Comcast and Verizon will no doubt be big players in this arena. Place your bets, if you pick the right horse then an investment could pay off nicely a few years down the road. And if you pick the wrong horse.... well, it's only money ;-)
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Old February 12th, 2005, 08:34 PM   #6
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Yi Fong Yu,

That's a great point about quality and the average consumer preference. We see similar concerns from recording artists who lament the quality of on line music downloads, but the creators are usually much more sensitive than the folks downloading it are. I haven't downloaded a movie on one of the services yet, but the fact it has inferior audio hadn't occurred to me until now. Thanks for the post.

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Old February 12th, 2005, 08:42 PM   #7
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Boyd,

I don't disagree that the infrastructure might not be there totally yet, but I guess my real curiousity is more about how quickly the film industry will license the movie content compared to what the music industry did in licensing music content? The film industry always seems a step ahead of the music folks (often even when they are the same companies) in how they market and price stuff. For example, making DVD's affordable and adding lots of added value features long before the music community really even got why that was important. So once the technology/bandwidth etc. is available for on demand type of services, will the movie industry license all the movies to supply the desired content, or will they drag their feet like the music industry did until Apple was able to break the log jam with iTunes long after the technology was available to sell songs profitably on line?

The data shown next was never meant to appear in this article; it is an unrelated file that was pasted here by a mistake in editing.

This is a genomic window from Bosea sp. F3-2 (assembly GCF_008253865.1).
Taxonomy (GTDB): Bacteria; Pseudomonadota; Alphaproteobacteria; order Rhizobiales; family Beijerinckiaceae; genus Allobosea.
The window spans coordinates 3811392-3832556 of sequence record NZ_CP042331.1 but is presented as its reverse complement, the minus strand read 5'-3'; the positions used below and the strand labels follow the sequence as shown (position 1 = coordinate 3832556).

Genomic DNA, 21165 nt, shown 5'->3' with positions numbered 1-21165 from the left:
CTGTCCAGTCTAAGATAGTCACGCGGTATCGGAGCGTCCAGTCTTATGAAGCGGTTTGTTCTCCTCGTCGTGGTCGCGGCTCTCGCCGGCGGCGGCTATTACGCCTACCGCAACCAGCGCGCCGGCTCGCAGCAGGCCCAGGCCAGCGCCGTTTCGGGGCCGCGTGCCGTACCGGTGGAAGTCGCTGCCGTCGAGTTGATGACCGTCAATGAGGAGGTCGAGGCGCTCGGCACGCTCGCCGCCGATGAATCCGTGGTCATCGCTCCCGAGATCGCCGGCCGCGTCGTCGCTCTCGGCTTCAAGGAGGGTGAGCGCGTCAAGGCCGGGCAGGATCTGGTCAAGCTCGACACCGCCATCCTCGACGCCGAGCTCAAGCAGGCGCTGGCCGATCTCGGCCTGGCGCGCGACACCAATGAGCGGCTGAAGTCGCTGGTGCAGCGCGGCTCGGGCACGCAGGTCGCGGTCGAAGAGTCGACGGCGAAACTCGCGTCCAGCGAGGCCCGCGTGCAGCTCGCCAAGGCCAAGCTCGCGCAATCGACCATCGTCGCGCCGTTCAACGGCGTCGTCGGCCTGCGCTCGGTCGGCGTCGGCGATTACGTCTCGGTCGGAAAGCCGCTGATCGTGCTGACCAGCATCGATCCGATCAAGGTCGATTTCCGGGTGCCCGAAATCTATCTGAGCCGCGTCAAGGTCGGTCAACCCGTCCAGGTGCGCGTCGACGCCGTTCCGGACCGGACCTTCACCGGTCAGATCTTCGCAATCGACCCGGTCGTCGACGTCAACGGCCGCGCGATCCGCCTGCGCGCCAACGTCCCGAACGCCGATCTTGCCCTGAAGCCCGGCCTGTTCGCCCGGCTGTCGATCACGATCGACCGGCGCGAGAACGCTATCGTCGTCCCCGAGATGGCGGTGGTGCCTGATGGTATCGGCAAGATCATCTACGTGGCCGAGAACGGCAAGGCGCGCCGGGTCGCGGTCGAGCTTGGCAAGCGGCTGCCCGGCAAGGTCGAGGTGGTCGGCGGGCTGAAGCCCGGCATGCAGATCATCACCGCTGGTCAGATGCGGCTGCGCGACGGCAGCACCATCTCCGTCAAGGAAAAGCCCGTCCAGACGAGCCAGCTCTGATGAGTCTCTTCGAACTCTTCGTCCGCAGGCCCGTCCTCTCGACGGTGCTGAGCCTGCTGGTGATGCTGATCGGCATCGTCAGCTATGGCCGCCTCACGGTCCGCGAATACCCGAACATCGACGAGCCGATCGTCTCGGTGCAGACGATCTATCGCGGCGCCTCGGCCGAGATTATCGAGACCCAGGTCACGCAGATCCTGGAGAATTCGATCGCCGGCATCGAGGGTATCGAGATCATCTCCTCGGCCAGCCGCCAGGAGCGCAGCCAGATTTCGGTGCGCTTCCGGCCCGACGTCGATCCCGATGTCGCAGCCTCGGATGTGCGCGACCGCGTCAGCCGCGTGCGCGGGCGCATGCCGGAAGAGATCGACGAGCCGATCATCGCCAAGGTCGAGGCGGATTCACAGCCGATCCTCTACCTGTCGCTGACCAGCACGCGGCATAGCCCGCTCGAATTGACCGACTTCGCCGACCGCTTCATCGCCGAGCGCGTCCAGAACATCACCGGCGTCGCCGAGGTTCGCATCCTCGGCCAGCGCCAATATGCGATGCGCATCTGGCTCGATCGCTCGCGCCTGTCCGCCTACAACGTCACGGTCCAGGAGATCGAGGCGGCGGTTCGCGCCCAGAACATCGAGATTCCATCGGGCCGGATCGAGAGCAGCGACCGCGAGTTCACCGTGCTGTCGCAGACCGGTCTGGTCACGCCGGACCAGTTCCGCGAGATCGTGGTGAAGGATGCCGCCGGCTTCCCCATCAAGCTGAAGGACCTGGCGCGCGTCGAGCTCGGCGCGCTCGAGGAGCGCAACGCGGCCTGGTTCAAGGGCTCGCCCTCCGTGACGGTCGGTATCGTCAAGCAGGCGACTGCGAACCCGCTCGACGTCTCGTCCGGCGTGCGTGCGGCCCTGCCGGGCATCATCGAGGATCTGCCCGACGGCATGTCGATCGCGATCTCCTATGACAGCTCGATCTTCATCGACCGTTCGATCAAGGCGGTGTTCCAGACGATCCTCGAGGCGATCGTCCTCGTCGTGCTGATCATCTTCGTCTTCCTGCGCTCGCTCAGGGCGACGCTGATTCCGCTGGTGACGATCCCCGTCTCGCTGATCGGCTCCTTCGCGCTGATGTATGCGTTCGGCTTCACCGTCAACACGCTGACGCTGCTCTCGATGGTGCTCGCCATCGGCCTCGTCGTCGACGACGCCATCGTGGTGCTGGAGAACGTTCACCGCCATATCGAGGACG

Thanks for the interesting discussion. You guys have a great community here.

Brian
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Old February 12th, 2005, 08:55 PM   #8
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May be closer than you think

Take a look at this article that suggests that the MacMini is really intended as a video player platform to facilitate the downloading of movies

http://www.pbs.org/cringely/pulpit/pulpit20050120.html
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Old February 13th, 2005, 01:44 PM   #9
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brian, didya check out movielink.com? greencine.com also offers limited VOD. hollywoo'd already doing a lot of streaming already.

if anyone's trailblazing technology, it is porn. but porn people don't care about quality. as long as it is discernible which body parts are which taht's all that matters for porn.